Keyword Quality Score Update in GCC
A few weeks ago Google announced an update to Keyword Quality Score and it was the first update that the system had seen since 2013. Google assured us that the change would only impact reporting and not ad serving or Ad Rank. There has been significant press coverage of the update that has helped to alleviate any concerns Adwords user may have had.
Fortunately a few weeks before Google’s update we had begun a process of logging, charting and analysing the Account Level Impression Weighted Quality Score of some of our accounts. Because of this we were able to see if the recent Google update actually impacted our accounts in anyway.
- Drop in Quality Score has not impacted (positively or negatively) Adwords Account Performance
- Despite Google’s claims, it is unlikely that this change only impacted new Keywords
- Any performance changes are most likely due to market forces and seasonality than any change in QS.
Capturing Quality Score
In an effort to analyse our clients’ accounts at a more granular level we had begun to calculate and store account level Quality Score that was also weighted by impressions, we began creating a system to monitor this over a period of time.
By using Google Scripts we’re able to specify and create a calculated analysis and output to Google Sheet (or database). Once in this format it becomes easy to analyse and feedback relevant information to our clients. This project started off as a test to see if collecting this information could lead to medium or long term improvements in our clients’ accounts. By collecting this data we were also able to see how the recent Quality Score reporting change impacted on our client’s accounts.
At the macro level we’re pleased to confirm that there has not been any negative impact on accounts. Whilst account level quality score did drop for almost all accounts this did not negatively impact either average position or average CPC and all accounts now show Quality Score increasing again with a positive trend, although no account as yet fully returned to its previous Account Level QS.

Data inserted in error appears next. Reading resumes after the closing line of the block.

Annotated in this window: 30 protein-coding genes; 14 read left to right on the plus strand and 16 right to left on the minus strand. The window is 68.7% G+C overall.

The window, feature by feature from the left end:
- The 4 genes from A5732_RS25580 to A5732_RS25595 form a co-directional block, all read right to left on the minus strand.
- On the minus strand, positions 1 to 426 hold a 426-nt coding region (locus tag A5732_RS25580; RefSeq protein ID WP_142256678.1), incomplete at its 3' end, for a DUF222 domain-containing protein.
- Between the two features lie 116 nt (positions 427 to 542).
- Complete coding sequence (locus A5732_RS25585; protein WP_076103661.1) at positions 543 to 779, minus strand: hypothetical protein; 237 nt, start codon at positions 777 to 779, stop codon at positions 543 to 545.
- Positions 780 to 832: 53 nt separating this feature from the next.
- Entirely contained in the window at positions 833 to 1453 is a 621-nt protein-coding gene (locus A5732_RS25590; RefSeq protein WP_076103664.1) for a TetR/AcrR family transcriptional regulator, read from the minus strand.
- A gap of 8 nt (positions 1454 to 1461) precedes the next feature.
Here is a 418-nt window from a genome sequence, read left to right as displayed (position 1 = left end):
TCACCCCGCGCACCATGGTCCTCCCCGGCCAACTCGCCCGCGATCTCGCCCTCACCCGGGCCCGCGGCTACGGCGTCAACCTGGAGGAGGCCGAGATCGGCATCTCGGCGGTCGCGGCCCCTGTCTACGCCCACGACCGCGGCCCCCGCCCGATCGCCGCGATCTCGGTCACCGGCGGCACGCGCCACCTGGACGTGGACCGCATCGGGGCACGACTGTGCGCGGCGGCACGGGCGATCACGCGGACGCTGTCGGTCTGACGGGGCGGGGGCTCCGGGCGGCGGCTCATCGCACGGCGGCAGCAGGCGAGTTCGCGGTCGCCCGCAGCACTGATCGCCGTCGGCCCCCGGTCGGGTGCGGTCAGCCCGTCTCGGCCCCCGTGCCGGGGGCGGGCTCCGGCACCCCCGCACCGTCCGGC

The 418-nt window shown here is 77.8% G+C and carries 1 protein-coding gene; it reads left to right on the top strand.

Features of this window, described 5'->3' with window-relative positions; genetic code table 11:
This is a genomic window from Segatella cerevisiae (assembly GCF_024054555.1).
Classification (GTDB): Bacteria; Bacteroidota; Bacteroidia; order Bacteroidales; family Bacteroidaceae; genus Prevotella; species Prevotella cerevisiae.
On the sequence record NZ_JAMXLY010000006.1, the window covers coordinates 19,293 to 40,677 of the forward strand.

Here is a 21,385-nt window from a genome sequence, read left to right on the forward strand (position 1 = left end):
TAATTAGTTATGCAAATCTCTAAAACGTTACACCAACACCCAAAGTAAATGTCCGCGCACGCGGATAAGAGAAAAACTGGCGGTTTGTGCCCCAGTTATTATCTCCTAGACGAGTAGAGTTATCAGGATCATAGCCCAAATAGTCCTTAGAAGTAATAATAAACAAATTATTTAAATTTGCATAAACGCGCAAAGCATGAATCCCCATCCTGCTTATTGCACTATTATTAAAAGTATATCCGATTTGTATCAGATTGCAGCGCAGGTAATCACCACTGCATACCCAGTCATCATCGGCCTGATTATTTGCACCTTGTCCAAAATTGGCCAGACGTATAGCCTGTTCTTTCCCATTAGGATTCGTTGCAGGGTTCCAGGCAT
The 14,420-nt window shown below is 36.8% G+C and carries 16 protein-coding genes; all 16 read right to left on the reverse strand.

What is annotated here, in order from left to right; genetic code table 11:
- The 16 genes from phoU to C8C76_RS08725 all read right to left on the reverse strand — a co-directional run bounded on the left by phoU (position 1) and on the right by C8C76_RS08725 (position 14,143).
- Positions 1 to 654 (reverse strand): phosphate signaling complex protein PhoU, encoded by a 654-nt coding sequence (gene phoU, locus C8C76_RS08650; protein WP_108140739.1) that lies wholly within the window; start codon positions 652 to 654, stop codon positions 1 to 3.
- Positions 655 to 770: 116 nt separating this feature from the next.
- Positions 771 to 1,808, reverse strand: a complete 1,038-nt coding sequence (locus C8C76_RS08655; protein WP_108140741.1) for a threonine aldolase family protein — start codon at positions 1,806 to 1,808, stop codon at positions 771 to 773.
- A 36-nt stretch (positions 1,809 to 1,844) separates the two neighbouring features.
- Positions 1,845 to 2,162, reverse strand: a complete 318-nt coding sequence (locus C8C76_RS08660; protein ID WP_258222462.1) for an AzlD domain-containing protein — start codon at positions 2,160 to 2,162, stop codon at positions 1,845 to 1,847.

We did not see any significant increase in Average CPC which verifies Google’s claim that this change has not impacted Ad Rank. However, whilst our calculation of Account Level Quality Score may not be as sophisticated as Google’s, our work does show that overall Quality Score did drop, and that it is highly unlikely that this only impacted new keywords. The drops in QS for each account has typically been around one full point and it is highly unlikely that this was impacted only by new keywords due to our calculation being impression weighted.
Within finance we were able to see both an increase in average position and a decrease in CPC both on a trend that was in line with the drop in QS at the account level. However given the high levels of competition and the quitter ‘summer period’ of the Middle East we can presumptively conclude that this is likely due to market forces than being directly related to the Quality Score reporting change.
Overall the retail sector appeared completely unaffected by this change. Average CPC did increase during the period but quickly returned to normal levels even after that change occurred. Similarly average Position did see a small increase just prior to the reporting change on 28th July. The retail sector has begun to increase in pace again post Ramadan so we consider any spikes in performance to be entirely market related.
Finally classifieds saw the weakest correlation between Quality Score & CPC as average CPC dropped significantly over the period. When comparing this against the average position maintained and also the volume of clicks (won & available) we saw average Position hold steady over the period and appeared completely unaffected by any drop in account level Quality Score.
Despite only considering a small number of days I’m confident that Google’s claims of it not impacting account performance are just, although the change is likely to have impacted more than just new keywords. The Middle East is subject to a seasonally quiet summer period and any changes that we did see are to be expected as commerce and activity return to more ‘normal’ levels.